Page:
RK: That we did a good job representing the USHJA. I also hope that people will love the collection.
We ensured that we included details like a white bib and cuffs that work seamlessly under a show coat with a touch of interest from feminine pearlized snap buttons that match the silver logo on the sleeve.
for this collection?
KR: That when people wear the collection, they will feel happy, confident, and comfortable. To learn more about this collaboration and the products available, go to shopUSHJA.org/FRE. Twelve percent of all sales from this collection will benefit USHJA programs.
2022 volume 1 ·
by Laurie Berglie photos courtesy of World Equestrian Center
Elegant southern steakhouse in Ocala, Florida
WORLD EQUES TRIAN CENTER
seventies and eighties, my animals traveled very well, and my heart was so happy!
While I did take two of my horses, (and my dogs, of course), and planned on riding as much as possible, my main reason for heading south for three months was simply to enjoy the warm weather – and that I did. The sun shone, the temperatures soared into the
Although I had planned on beautiful weather, what I hadn’t planned on was falling head over heels in love with the World Equestrian Center (WEC). I could write a book about my time at WEC, as it is, without a doubt, an equestrian’s paradise. But this is the Dining Out column, so I will instead focus on one of my favorite parts of WEC: their upscale steakhouse called Stirrups.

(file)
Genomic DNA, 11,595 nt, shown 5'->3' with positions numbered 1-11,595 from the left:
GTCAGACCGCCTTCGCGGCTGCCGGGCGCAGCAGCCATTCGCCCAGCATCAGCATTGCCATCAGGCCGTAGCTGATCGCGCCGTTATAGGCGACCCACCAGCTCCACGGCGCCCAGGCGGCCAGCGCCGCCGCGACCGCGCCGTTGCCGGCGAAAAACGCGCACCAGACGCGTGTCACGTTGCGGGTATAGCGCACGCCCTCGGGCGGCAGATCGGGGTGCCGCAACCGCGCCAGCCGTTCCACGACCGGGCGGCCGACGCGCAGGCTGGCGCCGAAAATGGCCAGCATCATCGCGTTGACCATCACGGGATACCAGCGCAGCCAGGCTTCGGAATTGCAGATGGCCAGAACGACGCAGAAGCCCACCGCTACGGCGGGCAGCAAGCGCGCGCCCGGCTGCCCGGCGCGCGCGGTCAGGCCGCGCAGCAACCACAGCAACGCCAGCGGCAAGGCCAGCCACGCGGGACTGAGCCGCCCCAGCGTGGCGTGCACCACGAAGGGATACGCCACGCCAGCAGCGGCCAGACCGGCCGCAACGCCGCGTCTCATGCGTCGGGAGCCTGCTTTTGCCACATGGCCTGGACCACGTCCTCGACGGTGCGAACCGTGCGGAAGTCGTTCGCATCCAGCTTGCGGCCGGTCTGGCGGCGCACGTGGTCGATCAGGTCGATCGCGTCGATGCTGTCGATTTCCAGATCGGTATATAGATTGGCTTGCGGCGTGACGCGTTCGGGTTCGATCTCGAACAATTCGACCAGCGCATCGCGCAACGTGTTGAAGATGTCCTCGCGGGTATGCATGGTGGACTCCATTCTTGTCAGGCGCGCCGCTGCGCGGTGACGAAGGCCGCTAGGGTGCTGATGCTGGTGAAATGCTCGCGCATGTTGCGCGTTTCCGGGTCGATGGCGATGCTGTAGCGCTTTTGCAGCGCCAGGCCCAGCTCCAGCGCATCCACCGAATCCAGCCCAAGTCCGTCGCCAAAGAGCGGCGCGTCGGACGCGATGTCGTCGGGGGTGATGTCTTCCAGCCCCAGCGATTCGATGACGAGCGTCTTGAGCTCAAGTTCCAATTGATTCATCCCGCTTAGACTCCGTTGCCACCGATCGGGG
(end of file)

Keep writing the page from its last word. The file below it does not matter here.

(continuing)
his winter, I did something I’ve been wanting to do for years – I ditched my cold, snowy home state of Maryland in favor of Ocala’s horse country – and it did not disappoint. I quickly learned that Florida is called the Sunshine State for a reason!
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DINNER WITH A VIEW Centrally located in their five-star Equestrian Hotel, Stirrups offers fine dining for guests wanting a view as fantastic as their food. Prime steaks and chops, sustainable Florida seafood, and seasonal specialties are served in a refined dining room and terrace overlooking the Grand Outdoor Arena. As you walk into the well-appointed space, you will be greeted by a wall of windows on the far side showcasing the outdoor arena where high level competitions, like